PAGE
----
The WBS Checklist

by Nancy Lea Hyer and Karen A. Brown

The Work Breakdown Structure (WBS) is the centerpiece of the project plan and for a project of any reasonable size, the WBS will eventually be expressed as a document in outline form.  In the project depicted below a team has converted its WBS Mind Map (see blog entry Whole Brain Thinking for Project Management) into an outline format.

WBS Mind Map with Corresponding Outline

Here are a few tips for making your team’s outline format WBS document especially useful.

Incorporate Project Management Tasks in the WBS

When brainstorming project activities, the team should not overlook the activities involved in actually managing the project. All activities essential to executing the project will take time and consume resources. These include: budgeting, milestone reviews, status report documents, project closeout, final celebration, etc. Don’t leave these out!

Conduct a Sum-of- the-Parts Check

Team members should check their work at the end of the WBS creation process to be sure that lower-level tasks sum up to their higher-level parent task. You can conduct a sum-of-the-parts session in which the team reviews a cleaned-up version of the initial WBS. The project manager or a designated facilitator can ask “if we complete all of the work packages noted here, will we have completed the parent deliverable? Are there any extra tasks here that are not needed?”

Ask for Stakeholder Input

When sum-of-the-parts revisions are complete, invite key stakeholders outside the project team to review a cleaned up version of the WBS. (But, not too clean, or they will consider it to be final and will be less likely to contribute ideas.) This might be a good time to return to the original mind map version because this format tends to invite more input than an outline does. However, consider the visual preference of your audience. Stakeholders can make or break a project and soliciting their input on the WBS is a great way to communicate their importance to the project.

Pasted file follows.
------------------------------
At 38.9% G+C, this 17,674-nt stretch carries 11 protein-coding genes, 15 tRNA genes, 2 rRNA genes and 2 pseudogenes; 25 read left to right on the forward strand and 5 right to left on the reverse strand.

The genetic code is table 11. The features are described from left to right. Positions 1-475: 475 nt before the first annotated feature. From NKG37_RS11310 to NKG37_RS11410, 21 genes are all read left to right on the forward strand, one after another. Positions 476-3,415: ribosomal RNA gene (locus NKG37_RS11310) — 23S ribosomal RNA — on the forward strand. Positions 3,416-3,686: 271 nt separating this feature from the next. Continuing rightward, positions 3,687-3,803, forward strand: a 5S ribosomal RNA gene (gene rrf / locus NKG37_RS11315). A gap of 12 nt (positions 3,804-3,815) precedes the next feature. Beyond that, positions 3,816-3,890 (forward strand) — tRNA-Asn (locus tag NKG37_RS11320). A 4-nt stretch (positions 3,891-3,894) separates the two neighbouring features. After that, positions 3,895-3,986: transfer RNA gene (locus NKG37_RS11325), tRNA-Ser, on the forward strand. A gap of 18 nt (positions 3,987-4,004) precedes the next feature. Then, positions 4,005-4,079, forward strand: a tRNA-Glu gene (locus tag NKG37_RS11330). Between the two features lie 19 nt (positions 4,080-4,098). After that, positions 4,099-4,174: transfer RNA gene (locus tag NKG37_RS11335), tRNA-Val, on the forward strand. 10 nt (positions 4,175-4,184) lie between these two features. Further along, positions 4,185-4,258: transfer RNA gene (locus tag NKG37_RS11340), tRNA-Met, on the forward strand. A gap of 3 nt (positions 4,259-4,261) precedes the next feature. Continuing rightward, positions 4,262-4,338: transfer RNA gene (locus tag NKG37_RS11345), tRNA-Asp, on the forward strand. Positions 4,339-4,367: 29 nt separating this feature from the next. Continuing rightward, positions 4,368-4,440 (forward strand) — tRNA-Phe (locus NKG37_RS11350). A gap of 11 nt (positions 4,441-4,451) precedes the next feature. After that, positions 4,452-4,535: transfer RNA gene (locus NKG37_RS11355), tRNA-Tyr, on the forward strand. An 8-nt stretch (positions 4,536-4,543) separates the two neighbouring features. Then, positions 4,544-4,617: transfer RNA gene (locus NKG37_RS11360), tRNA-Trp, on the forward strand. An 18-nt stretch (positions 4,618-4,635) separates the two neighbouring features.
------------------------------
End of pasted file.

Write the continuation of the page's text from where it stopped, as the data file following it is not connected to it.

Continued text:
Number the Final WBS Elements

Assign hierarchical numbers to the WBS elements. For example, the tasks that roll up to deliverable 1 would be numbered 1.1, 1.2, 1.3.  The subtasks that together complete deliverable 1.2 would be numbered 1.11. 1.12., 1.13, and so forth. The visual above provides an example. Project scheduling software, of course, will assign these numbers when you input project information.  Here is why it matters: You can facilitate precise communication and avoid misunderstanding.  If “prepare documentation” appears several different places in the work breakdown structure each of these same-named tasks will have a unique number. This makes it easy to know which “prepare documentation” is the focus of a specific discussion.

For more on the work breakdown structure see Chapter 5 of Managing Projects: A Team-Based Approach